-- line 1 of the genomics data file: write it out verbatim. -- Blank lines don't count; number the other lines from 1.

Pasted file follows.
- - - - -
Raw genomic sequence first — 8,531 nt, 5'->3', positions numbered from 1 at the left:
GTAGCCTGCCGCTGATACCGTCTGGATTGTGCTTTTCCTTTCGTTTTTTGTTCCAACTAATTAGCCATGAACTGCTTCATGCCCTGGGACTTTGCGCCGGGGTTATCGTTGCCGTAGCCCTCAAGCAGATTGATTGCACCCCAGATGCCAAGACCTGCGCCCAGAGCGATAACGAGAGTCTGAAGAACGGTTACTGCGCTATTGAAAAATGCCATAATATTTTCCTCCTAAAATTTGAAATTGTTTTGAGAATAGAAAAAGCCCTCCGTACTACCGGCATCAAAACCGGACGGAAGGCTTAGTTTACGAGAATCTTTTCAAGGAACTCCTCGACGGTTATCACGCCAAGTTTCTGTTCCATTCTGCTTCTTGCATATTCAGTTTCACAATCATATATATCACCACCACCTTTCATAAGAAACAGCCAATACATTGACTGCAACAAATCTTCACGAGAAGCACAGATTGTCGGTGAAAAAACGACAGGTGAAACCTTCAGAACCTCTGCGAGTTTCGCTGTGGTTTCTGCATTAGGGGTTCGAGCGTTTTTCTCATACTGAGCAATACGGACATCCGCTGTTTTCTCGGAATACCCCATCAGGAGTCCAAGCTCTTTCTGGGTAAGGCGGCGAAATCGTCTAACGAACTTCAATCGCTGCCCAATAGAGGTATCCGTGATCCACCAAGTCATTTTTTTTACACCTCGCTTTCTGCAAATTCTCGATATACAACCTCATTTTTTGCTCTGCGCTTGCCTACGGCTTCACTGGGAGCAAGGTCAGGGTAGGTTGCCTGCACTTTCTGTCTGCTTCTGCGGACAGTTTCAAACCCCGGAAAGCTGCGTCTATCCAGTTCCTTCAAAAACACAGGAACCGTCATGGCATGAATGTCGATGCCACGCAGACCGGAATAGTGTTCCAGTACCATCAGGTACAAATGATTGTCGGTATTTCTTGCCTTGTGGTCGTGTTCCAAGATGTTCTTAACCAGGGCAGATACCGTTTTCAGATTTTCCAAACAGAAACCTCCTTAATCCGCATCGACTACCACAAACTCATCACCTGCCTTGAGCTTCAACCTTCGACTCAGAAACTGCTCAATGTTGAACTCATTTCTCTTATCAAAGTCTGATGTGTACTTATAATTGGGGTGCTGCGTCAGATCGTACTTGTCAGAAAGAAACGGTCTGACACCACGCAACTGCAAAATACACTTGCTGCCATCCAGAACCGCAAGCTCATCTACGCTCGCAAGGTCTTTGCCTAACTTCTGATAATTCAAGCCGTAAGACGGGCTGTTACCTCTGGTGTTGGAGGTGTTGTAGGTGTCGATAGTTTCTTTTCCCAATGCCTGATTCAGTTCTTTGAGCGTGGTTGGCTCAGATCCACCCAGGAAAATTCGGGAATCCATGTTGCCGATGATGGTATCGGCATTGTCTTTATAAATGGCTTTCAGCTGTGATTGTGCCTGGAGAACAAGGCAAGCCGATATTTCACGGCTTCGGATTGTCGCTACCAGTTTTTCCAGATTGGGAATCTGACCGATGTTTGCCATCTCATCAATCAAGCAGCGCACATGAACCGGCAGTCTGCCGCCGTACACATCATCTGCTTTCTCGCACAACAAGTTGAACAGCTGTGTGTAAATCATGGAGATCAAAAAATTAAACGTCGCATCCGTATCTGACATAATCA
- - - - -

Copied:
Raw genomic sequence first — 8,531 nt, 5'->3', positions numbered from 1 at the left: